I love visiting with schools, and participating in some lively discussions about how the rising cost of tuition has affected their enrollment, making it more and more difficult to survive from one year to the next.

Then I ask the “wicked” (to use an adjective from the New England area of our country) question: “How are your development efforts faring?”  The answer usually starts out with, “Well, it’s getting more and more difficult to fundraise too, so we’re looking at new fundraisers with the hope that they’ll be more successful.”

Unfortunately, that’s not an answer to the question I asked.

That’s been a continuing trend – ask a question, and there’s not a direct answer, but the answer conveys something about the answerer’s mindset.

As for the answer proffered, hope is indeed one of the three things that lasts, but it’s not a strategy to get you from the place you are to the place you want to be.  It’s just like those people who keep hoping the lottery scratch-off ticket will be a big winner and solve all their monetary problems.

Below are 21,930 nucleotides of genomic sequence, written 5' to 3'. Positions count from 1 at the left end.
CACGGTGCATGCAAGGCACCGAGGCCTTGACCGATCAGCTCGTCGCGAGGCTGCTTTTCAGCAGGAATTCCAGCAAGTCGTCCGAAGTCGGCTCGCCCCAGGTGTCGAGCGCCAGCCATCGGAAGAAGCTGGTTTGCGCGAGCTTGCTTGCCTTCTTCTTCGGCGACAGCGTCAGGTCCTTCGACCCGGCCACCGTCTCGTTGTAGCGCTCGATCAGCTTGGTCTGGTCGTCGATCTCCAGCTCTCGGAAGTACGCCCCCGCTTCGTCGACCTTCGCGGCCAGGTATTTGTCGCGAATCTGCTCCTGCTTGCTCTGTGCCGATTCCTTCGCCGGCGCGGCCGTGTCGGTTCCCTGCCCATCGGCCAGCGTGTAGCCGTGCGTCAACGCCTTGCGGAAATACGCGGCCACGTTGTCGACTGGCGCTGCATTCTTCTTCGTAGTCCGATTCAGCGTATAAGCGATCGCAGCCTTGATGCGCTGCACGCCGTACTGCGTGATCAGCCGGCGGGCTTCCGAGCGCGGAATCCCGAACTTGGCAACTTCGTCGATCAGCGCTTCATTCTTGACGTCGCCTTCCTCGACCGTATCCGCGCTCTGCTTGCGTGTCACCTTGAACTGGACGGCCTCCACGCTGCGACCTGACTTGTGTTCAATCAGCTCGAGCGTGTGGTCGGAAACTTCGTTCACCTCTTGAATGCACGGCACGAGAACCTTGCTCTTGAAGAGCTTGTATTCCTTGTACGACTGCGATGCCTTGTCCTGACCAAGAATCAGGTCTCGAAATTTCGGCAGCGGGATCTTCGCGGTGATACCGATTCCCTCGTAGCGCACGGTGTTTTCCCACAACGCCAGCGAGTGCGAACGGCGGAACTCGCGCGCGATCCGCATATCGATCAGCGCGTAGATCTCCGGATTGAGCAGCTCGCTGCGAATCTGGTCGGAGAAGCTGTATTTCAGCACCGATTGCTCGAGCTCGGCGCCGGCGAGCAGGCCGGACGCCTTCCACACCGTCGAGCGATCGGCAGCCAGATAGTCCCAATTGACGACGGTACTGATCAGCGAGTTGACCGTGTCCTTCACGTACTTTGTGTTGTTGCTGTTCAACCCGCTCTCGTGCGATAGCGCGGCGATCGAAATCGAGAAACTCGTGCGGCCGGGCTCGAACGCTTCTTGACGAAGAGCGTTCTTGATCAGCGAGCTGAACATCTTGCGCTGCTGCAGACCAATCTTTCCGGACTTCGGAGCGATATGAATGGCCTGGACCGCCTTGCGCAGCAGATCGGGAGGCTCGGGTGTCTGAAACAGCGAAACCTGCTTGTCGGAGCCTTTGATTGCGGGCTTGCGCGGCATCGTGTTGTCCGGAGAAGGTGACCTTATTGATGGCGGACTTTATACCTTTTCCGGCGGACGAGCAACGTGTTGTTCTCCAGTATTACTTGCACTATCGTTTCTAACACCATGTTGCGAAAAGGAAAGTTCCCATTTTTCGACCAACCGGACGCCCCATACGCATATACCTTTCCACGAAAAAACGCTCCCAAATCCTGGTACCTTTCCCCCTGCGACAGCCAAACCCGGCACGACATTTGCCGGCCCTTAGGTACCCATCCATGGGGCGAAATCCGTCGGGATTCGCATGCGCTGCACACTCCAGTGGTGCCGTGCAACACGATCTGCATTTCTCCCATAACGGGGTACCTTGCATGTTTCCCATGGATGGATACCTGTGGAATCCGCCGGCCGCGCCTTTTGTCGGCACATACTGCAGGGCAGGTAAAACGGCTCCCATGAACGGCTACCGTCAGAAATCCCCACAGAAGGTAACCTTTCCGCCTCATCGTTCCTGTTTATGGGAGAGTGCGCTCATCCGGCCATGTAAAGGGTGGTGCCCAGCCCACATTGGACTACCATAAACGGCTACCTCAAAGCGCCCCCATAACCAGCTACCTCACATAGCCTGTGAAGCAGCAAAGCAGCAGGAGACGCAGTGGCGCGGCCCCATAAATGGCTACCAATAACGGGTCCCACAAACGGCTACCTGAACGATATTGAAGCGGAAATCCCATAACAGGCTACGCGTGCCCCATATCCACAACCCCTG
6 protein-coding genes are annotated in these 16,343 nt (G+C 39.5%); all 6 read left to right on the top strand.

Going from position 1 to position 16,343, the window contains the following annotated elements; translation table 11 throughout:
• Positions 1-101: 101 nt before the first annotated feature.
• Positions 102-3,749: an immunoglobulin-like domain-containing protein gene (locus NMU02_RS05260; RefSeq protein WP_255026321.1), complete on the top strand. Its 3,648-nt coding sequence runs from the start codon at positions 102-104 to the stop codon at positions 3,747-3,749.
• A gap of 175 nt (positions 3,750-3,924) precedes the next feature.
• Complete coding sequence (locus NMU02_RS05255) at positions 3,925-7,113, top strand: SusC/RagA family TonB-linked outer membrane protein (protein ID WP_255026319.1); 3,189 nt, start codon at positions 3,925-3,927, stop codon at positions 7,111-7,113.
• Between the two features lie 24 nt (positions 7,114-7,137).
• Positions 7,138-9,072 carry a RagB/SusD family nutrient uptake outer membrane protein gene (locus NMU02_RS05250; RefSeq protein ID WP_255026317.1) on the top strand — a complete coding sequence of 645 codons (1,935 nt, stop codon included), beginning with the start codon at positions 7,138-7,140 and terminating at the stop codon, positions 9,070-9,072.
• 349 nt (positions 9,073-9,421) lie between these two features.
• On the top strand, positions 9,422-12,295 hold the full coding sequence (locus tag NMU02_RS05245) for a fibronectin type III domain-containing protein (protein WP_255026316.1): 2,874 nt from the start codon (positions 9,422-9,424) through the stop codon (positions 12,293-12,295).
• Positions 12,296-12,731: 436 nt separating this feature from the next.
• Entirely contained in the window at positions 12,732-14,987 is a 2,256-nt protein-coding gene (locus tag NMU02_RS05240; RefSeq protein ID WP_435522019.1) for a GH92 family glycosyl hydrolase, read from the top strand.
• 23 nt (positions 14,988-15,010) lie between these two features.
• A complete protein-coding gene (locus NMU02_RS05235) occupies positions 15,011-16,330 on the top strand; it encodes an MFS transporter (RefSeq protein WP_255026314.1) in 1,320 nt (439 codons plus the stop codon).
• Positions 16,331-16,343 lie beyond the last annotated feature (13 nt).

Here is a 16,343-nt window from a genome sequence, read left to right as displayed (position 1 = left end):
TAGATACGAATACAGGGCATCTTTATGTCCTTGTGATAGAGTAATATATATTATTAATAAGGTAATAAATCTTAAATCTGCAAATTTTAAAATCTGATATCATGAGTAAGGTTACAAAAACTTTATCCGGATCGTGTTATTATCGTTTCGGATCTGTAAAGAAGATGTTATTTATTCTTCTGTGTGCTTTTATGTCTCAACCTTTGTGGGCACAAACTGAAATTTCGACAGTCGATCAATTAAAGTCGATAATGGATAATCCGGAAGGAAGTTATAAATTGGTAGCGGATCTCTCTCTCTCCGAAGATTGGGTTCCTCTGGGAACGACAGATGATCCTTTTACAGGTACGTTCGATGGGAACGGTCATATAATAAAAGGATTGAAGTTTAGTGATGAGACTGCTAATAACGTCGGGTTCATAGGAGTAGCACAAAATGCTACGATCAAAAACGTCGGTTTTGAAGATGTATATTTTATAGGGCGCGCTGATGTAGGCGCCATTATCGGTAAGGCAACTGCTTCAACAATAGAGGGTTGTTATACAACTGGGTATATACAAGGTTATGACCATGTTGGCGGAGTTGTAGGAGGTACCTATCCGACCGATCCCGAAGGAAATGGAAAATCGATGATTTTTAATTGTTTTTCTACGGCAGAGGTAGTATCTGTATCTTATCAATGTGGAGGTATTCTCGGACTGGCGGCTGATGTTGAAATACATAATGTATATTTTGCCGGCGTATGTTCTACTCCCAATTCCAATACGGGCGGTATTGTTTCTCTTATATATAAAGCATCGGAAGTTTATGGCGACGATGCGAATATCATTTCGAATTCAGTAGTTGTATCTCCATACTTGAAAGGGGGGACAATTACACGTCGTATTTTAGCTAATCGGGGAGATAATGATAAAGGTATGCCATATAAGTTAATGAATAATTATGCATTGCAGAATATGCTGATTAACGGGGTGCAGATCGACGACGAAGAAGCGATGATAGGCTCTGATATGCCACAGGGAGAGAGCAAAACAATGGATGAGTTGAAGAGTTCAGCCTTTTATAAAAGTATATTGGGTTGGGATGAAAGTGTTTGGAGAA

The other common answer is, “We charge a development fee to those parents who don’t want to participate in the fundraising that needs to be done.”

And that further blurs the line between the definitions of “fundraising” and “development,” especially in the minds of the parents.

As a parent of children who attended Catholic school a number of years ago, I hated the thought of having to ask family, friends, neighbors and coworkers to buy candy for Christmas and Easter, or wrapping paper, cookie dough or magazines.  At the time, we didn’t have a lot of money to spare, and the community in which we lived didn’t have a lot of money to spare either.

Then I was exposed to Development.  It’s “The meaningful engagement of people in the mission of your organization” as one Development professional calls it.

Note that it isn’t all about the money.  It’s about “engaging” people.